Investing in Yourself: An Economic Approach to Education Decisions
Scott A. Wolla, Senior Economic Education Specialist
“When I travel around the country, meeting with students, business people, and others interested in the economy, I am occasionally asked for investment advice…I know the answer to the question and I will share it with you today: Education is the best investment.”—Federal Reserve Chairman Ben S. Bernanke, September 24, 20071
One of the most important investment decisions you will ever make is the decision to invest in yourself. You might think that investment is only about buying stocks and bonds, but let’s take a step back and consider investment a little differently. Economists use the word investment to refer to spending on capital, which can be either physical capital (tools and equipment) or human capital (education and training). Let’s briefly look at each type.
Investing in Physical Capital
A firm invests in itself by buying capital that it uses to improve what it does. In other words, it invests in physical capital to earn higher profits in the future. For example, a firm might invest in new technology to increase the productivity of its employees. The increased productivity raises future revenue (income earned by the firm) and profits (revenue minus costs of production). Seems like an easy decision, right? Well, before a firm invests in physical capital, it must consider three very important points.
First, a firm invests in technology now with the expectation that it will lead to higher revenue and expected profits in the future. But this expectation might not be realized. For example, the technology might not increase productivity as much as the firm expected. Or the demand for the good the firm produces might decrease, resulting in less revenue than expected.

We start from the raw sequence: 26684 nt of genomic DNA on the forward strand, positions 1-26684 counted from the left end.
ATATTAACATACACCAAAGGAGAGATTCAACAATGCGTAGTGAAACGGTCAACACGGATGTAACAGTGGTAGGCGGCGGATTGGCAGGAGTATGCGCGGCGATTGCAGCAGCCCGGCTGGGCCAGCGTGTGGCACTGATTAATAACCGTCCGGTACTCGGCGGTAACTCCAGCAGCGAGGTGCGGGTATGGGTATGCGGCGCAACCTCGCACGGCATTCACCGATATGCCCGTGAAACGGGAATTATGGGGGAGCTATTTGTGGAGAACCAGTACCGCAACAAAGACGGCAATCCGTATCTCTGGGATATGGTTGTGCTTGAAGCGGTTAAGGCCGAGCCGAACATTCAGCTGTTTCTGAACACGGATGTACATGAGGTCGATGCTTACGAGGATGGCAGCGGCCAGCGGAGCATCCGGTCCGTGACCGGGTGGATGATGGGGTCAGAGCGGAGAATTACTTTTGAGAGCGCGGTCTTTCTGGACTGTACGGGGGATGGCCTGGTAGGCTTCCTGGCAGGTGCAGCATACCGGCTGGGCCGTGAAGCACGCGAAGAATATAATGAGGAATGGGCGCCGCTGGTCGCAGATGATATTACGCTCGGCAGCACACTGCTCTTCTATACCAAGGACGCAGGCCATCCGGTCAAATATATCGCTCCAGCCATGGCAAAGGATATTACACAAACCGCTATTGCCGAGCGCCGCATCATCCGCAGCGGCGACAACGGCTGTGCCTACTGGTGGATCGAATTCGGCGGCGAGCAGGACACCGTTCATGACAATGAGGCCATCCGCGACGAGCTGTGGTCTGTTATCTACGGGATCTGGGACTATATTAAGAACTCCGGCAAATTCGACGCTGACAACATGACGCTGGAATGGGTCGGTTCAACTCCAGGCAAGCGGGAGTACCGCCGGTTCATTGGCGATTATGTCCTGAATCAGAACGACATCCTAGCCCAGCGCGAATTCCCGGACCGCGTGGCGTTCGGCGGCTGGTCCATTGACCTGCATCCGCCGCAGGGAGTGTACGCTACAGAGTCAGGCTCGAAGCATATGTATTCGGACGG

Second, a firm considers other investment alternatives. A firm can invest in many ways to raise future profits. For example, maybe investment in technology A results in profits, but investment in technology B, which is more expensive, leads to much larger profits.
Third, a firm also considers the potential return on investment (ROI). The ROI is a performance measure of the effectiveness of an investment. It is calculated as the net gain (gain from investment minus cost of investment) divided by the cost of investment. A firm compares the expected gain with the investment cost to make a sound decision. Of course, the result of any investment lies in the future and must be projected. Predicting the future is always tricky; therefore, any uncertainty about the result must also be considered.
Investing in Human Capital
Investment in human capital is the effort that people expend to acquire education, training, and experience. People invest in their human capital for the same reason a firm invests in physical capital: to increase productivity and earn higher income. An added benefit is the increase in job opportunities for those with more education: The unemployment rate for those with a bachelor’s degree is 4.1 percentage points lower than for those with only a high school diploma (see the first graph). Of course, higher education is expensive. To increase the likelihood that the investment will pay off, let’s consider three points.
First, an investment in human capital might not pay off. Just as a firm’s investment in physical capital involves risk, there is also a risk that the expected outcome from investing in human capital will not be realized. Research consistently shows a correlation between more education and higher income (see the second graph), but there is no guarantee. One way to think about the ROI in human capital is the college wage premium, which is the percent increase in earnings of those with a bachelor’s degree compared with those with only a high school diploma. Recent research suggests that the college wage premium has been growing—from 40 percent in the late 1970s to 84 percent in 2012.2